Lateral Collateral Ligament (LCL) Injury
Other popular names
- LCL Tear
Who does it affect?
Normally people involved in impact sports such as rugby as well as serious road traffic accidents .
Why does it happen?
Isolated lateral collateral ligament (LCL) injuries are relatively uncommon but can occur when there is forced medial deviation of the lower leg relative to the knee; however, most LCL injuries occur as part of a complex knee ligament injury.
Following an LCL injury, patients will typically experience pain, swelling and localized tenderness over the outside (lateral) aspect of the knee.
An MRI Scan is often used to confirm this injury and if there is a complete tear to the ligament.
Surgery is usually required to repair the injured ligament as when treated without surgery, injury to this ligament tends to lead to significant instability.
LCL reconstruction surgery involves a general or spinal anaesthetic as a day case or overnight stay.
The procedure is usually performed arthroscopically (through keyhole surgery) and is aimed at replacing the deficient LCL with a graft ligament to stabilise the knee.
If reconstruction is necessary then it is reconstructed along the same principles as with an ACL reconstruction, using the medial hamstring tendons with an arthroscopically assisted technique.
Most patients are able to return home on the same day as surgery or the following day. All patients will need someone to take them home and be with them on the night following surgery.
The anaesthetic will wear off after approximately 6 hours. Simple analgesia (pain killers) usually controls the pain and should be started before the anaesthetic has worn off.
Patients need to use crutches for the first 2 weeks following surgery although they can fully weight-bear - the crutches are mainly to prevent falls until good muscle control has been regained to the leg.
The large bandage around the knee is normally removed 24-48 hours after surgery and a tubigrip to supply gentle compression to reduce post-operative swelling.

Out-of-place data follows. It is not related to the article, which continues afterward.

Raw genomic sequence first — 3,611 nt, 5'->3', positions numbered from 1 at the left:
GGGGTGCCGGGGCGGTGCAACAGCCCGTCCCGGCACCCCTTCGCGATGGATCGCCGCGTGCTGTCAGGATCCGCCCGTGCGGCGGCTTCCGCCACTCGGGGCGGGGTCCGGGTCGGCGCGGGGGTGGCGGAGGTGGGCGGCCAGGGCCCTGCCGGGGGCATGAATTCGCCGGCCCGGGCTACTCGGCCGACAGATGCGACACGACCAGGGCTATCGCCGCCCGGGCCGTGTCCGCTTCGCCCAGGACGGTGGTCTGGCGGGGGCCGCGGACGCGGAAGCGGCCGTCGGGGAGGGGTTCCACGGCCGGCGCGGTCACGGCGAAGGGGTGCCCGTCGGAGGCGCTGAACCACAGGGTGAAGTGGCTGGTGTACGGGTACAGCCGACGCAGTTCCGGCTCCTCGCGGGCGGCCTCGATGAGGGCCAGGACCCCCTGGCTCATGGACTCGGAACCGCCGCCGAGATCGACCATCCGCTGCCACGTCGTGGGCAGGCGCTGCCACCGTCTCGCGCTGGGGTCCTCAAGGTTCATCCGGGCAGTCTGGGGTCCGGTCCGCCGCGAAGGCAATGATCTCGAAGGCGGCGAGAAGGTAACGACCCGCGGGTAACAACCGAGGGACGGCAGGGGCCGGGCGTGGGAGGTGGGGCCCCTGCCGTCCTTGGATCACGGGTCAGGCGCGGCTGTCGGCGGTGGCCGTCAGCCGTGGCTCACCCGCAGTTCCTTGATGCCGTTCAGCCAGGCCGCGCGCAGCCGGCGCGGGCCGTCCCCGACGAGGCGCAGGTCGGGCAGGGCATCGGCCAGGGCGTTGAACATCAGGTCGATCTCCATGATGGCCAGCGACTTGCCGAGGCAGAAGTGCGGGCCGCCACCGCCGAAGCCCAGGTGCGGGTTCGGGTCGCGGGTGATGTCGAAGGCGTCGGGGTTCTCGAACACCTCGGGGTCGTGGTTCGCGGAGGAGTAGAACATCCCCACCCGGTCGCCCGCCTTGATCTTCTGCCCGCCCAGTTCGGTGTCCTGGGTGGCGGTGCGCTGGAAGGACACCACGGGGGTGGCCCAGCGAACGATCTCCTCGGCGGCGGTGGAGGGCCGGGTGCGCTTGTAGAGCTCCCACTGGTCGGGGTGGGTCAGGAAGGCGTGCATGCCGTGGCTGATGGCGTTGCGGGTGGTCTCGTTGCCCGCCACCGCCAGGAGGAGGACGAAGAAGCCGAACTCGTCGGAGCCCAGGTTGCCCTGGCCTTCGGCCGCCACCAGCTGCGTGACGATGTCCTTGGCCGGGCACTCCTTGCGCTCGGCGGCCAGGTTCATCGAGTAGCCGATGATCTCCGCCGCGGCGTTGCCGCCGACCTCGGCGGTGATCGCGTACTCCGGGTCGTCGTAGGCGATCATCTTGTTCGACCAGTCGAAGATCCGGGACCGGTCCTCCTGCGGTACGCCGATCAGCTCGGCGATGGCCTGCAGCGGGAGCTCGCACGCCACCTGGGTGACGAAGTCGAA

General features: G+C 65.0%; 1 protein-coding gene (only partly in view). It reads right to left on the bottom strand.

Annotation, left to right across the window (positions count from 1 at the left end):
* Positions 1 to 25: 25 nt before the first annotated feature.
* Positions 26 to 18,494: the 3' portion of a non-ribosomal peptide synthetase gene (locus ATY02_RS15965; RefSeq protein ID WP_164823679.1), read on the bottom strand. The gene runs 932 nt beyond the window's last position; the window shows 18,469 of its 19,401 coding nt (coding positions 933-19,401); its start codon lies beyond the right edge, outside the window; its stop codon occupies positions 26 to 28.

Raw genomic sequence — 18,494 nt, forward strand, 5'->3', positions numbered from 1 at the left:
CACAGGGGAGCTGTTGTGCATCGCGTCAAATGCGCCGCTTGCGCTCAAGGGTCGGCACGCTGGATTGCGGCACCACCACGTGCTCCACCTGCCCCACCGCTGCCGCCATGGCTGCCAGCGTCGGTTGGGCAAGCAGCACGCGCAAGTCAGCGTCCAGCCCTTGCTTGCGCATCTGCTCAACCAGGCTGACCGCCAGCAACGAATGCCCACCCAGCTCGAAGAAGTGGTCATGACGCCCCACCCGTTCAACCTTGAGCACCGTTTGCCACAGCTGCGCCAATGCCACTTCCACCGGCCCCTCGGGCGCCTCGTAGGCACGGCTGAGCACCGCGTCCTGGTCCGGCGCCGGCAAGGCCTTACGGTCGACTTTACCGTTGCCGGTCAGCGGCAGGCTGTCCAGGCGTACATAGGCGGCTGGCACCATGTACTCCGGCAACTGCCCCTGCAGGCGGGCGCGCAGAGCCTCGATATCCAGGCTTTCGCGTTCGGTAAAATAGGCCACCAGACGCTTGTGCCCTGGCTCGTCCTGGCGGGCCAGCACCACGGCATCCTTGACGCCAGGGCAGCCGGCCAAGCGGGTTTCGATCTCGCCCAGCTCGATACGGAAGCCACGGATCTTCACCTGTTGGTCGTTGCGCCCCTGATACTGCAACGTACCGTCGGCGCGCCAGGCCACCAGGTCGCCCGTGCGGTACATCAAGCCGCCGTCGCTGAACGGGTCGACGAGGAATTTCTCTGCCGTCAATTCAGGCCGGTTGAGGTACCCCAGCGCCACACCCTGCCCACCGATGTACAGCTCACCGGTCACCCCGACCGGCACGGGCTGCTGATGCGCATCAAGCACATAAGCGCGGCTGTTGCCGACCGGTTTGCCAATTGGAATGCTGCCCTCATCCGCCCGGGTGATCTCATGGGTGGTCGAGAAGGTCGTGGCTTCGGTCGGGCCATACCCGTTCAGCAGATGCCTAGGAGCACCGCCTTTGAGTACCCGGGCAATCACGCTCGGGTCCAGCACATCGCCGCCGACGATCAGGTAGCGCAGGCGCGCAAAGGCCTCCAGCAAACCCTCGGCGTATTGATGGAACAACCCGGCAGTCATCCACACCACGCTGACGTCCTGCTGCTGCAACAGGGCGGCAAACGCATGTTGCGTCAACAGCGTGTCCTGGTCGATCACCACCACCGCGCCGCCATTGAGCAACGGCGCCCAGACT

The non-stick sterile dressings on the wounds are replaced with clean waterproof dressings . The larger incision over the site of the hamstring tendon harvest site is closed using dissolving stitches and the paper butterfly sutures overlying this can be peeled away easily after 10 days.
Return to normal routine
Bathing and showering
The wounds should be kept clean and dry until the wound has sealed. Showering is fine and the waterproof dressings can be changed afterwards. Bathing is best avoided until the wounds are sealed, typically 10 days after surgery.
In summary, whilst the wounds are wet - keep them dry and when the wounds are dry, you can get them wet!
Surgery is followed by a prolonged course of physiotherapy. This requires a commitment to undertake this rehabilitation in order to achieve the best possible result (at least half an hour per day for 6 months). It is vitally important to stay within the post-operative activity restrictions an physiotherapy guidelines to avoid damaging stretching your reconstructed ligament.
Return to work
The timing of your return to work depends on the type of work and your access, however, the following is a general guide:
- Desk work: as soon as pain allows and you can travel easily to and from work (2 weeks)
- Light duties: if the job allows partial use of crutches or limited walking (2-5 weeks). If the job involves standing for prolonged walking, bending, lifting, stairs but no squatting (7-8 weeks)
- Heavy duties: full squatting, heavy lifting, digging, in and out of heavy machinery, ladder work etc (3-4 months)
When you can walk without crutches or a limp and be in control of your vehicle (about 4-6 weeks).
LCL reconstruction is an extremely safe and reliable operation. However there is a risk of problems or complications with any surgery.
These risks include:
- Infection, which can occur with any operation. Special precautions are taken during surgery to diminish this risk, however, the risk still exists but there is <1% chance of developing a serious infection (major wound breakdown, septic arthritis or osteomyelitis).
- Injury to blood vessels or nerves. Major injuries to these structures are extremely rare, although it is not uncommon to develop some reduced sensation around the shin wound, this rarely causes a problem
- Deep vein thrombosis / pulmonary embolus (DVT/PE) (blood clots) can also occur as with all operations (<0.2% of a serious clot). This does pose a definite but miniscule risk to life (<1:10000).
- Stiffness of the knee joint after LCL surgery can result from a number of causes. Fortunately these are rare. Some individuals are predisposed to form excessive and thick scar tissue. This is treated by surgical excision of the scar tissue (0.5%)
- Re-rupture can happen if excessive force occurs to the knee in the early post-operative period (performing the wrong activities too early). Rupture can also occur at a later stage by another injury (4-5%). If this occurs then the options remain the same - that is to either live around ongoing instability symptoms or to undergo revision LCL reconstruction.
All these risks are uncommon and in total, the chance of you or your knee being worse off in the long term is about or less than 1%.